Hurricane Isaac won, or so it seemed: this year’s meeting of the American Political Science Association was canceled last-minute, mostly because few participants were able to actually get to New Orleans. However, thanks to the organizational skills of my unweary co-author Tobias Denskus, some of the presenters scheduled for a panel on “Issues of and Responses to Internet Governance” got together virtually instead. JP Singh of George Mason University and Mikkel Flyverbom of Copenhagen Business School presented their research on “Representing Power: Participation and Deliberation in ICT4D Projects and Internet Governance,” and Tobias and I gave our paper on “Do Social Media Reproduce or Challenge Global Development Rituals? A Content Analysis of Blogs and Tweets on the 2010 MDG Summit.” Jane Fountain of UMass Amherst chaired the session, and Irene Wu, Consumer Research Advisor in the Consumer and Governmental Bureau of the Federal Communications and adjunct professor at Georgetown, provided very useful comments. Tobias posted the video of our virtual panel here. The bloggers at Duck of Minerva already shared it as part of their growing collection of virtual APSA 2012 events (#virtualAPSA2012), and so has UT Austin doctoral student Luke Perez on his blog. Who knows, maybe this way we end up mobilizing a larger audience for our work than if we had given a 1.0-style presentation in New Orleans?
From the nation’s bustling capital across some of the poorest and most unequal parts of the country, a journey into radical politics and deep religiosity (and good food)… Am I finally returning to Afghanistan? No, this time I have set out to explore heretofore unseen territories in the United States of A., the fatherland of contradictions: its Down South. Starting out in contested DC–according to the U.S. Census Bureau the most unequal place in the entire nation–across Virginia into Tennessee and then Arkansas, two of the poorest States; crossing Texas east-to-west, and then into New Mexico. Arrival in Las Cruces: August 8, 2012.
Who is going to be the new World Bank President? For one man and his supporters, there is only one viable candidate for this position: he himself. In a recent Washington Post op-ed, he has laid out his unique set of experience and expertise. Those who dare to cast any doubt are either tackled head-on (see, for instance, the evolving debate in The Nation) or ignored (especially noteworthy when the critic is someone who happens to know the Bank much better than the contender). He also pitches himself against Larry Summers, which, in David Korten’s words, is “a rock bottom standard.” Besides, it also is a substantively questionable position since both candidates are actually quite similar. Both started out as academic prodigies who, unable to reflect and learn from mistakes, have since placed their bets on top-level political appointments in order to further their career and attain global fame. Both have thus been, for many years, political insiders who are utterly convinced of their intellectual superiority. Both consider the Bank a vehicle to carry out their visions of how global development should “happen.” And both are U.S. citizens. On the flipside, neither of them has a track record of respecting intellectual diversity, brokering agreements between stakeholders while staying on the sideline, or transforming a global organization in ways that would have won them the respect of those working for and those depending on it. But those are the very qualifications that the new World Bank President should bring to the table in order to lead effectively. And it times of rising regional superpowers such as Brazil, India and China, a hue of humility would probably be quite helpful, too.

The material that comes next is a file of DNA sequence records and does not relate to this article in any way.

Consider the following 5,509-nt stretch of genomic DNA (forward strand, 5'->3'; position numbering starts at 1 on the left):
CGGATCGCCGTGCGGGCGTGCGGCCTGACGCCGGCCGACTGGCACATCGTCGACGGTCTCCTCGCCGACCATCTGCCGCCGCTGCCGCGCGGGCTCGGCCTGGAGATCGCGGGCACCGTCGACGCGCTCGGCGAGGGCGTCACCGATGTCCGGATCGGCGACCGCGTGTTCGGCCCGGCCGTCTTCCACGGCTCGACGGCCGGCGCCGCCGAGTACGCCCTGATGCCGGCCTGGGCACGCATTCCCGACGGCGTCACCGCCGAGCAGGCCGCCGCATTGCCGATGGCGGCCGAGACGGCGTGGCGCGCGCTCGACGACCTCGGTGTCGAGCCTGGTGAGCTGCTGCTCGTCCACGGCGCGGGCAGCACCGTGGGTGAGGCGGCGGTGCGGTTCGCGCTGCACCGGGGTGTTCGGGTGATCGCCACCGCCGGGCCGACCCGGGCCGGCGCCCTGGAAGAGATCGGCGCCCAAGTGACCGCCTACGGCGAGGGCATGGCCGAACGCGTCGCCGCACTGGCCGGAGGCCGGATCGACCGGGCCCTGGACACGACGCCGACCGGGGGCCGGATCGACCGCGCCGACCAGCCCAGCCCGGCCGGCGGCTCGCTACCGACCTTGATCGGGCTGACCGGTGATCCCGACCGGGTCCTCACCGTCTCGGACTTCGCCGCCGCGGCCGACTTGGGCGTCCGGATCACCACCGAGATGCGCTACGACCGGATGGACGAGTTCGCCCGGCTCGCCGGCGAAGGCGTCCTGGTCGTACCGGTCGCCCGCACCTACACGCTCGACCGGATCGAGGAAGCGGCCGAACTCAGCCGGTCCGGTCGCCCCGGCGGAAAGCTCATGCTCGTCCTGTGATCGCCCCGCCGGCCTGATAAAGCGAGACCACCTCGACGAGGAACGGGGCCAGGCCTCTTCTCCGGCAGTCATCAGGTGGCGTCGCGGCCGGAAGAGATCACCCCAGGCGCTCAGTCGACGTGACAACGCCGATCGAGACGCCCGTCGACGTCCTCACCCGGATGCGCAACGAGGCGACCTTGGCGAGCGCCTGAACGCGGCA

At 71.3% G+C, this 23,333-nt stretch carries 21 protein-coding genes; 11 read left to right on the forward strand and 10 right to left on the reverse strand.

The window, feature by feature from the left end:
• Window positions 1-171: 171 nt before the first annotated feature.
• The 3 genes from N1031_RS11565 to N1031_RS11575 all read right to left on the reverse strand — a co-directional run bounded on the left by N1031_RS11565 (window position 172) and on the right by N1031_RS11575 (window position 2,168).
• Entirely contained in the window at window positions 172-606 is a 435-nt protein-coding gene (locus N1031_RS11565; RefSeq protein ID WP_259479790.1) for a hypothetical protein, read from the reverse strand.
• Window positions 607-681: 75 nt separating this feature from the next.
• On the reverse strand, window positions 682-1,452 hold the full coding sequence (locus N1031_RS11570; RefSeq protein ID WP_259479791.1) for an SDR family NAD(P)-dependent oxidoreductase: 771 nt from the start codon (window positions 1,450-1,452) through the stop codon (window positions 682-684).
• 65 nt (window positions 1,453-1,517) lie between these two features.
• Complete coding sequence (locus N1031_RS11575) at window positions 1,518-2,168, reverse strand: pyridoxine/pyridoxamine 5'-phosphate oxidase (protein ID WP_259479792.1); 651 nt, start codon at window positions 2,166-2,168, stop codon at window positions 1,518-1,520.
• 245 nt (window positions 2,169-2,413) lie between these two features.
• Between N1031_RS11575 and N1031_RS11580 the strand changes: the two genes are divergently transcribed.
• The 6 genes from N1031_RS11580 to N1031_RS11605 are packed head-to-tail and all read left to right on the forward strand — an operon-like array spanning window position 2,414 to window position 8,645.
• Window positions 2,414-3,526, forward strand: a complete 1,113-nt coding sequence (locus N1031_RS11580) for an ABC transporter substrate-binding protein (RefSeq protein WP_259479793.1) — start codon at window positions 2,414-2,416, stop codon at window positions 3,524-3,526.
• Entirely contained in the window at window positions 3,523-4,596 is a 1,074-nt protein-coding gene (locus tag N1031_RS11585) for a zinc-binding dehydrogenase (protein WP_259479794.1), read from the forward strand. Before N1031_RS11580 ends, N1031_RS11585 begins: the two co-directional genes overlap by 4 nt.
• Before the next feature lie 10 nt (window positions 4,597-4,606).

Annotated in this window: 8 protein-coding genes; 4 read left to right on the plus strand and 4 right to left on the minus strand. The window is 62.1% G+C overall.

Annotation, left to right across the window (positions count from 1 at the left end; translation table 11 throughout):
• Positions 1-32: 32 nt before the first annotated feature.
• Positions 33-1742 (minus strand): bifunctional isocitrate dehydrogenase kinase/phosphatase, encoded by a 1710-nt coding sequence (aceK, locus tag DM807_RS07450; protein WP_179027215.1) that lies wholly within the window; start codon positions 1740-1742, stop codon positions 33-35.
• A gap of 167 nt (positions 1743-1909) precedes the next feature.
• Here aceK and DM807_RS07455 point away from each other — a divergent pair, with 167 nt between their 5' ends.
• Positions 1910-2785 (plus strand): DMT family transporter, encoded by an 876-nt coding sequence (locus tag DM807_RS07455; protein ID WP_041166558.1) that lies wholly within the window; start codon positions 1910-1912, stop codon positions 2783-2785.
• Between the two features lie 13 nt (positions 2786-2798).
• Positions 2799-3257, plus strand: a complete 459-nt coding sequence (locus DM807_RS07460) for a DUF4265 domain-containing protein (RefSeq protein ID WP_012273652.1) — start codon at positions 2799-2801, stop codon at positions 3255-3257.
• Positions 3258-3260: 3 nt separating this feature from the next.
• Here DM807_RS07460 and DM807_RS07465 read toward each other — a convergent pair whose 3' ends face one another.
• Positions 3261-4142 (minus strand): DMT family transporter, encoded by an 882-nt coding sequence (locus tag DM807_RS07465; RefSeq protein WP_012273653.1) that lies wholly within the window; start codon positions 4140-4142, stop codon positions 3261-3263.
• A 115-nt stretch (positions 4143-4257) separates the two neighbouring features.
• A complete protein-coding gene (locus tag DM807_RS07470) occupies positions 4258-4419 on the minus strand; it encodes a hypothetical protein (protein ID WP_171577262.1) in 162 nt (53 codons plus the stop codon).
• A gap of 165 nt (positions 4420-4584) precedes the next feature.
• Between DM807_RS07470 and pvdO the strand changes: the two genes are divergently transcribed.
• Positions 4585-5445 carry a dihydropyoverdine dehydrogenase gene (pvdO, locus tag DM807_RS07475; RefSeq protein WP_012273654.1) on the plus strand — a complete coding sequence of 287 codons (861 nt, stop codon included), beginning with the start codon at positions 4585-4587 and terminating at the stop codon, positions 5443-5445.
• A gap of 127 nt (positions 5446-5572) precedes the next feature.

On Thursday, February 23rd, a diverse crowd of over 30 professors and graduate students gathered at Bar Basso in midtown Manhattan for the 4th AAG Development Geographies Specialty Group’s Pre-Conference. Seven presenters each delivered a seven-minute policy plea on issues ranging from land use and fair trade certification “on the ground” to the management of e-waste, Vietnam’s recent growth and inequality trajectories, and the practice of development as a political process. The group then met for dinner across the street and spent the next two hours debating and networking. Click here for the complete program. The next DGSG Pre-Conference is planned for 2013 in Los Angeles, CA.
Building on the growing body of empirical literature on aid effectiveness–including two of my recent publications—Amanda Glassman and Denizhan Duran at the Center for Global Development just published an interesting working paper that achieves two things simultaneously: it provides an excellent overview of the dramatic increase of Development Assistance in Health (DAH) globally during the past decade while also, for the first time as far as I am aware, ranking the individual performance of national as well as multilateral donor agencies in DAH. Echoing some of the findings documented in a recent paper by Bill Easterly and Claudia Williamson published in World Development, their analysis uncovers wide variation in both allocative efficiency and DAH agencies’ effectiveness as reliable, transparent and supportive partners for institutional development in recipient countries. The UK’s DFID ranks highest overall, followed by the Dutch and Danish aid agencies. GFATM is the highest-ranked multilateral agency in the sample. Conversely, selected UN agencies (clustered) rank lowest among multilateral organizations. Major bilateral donors such as Japan, Belgium and France also find themselves at the bottom of Glassman’s and Duran’s results.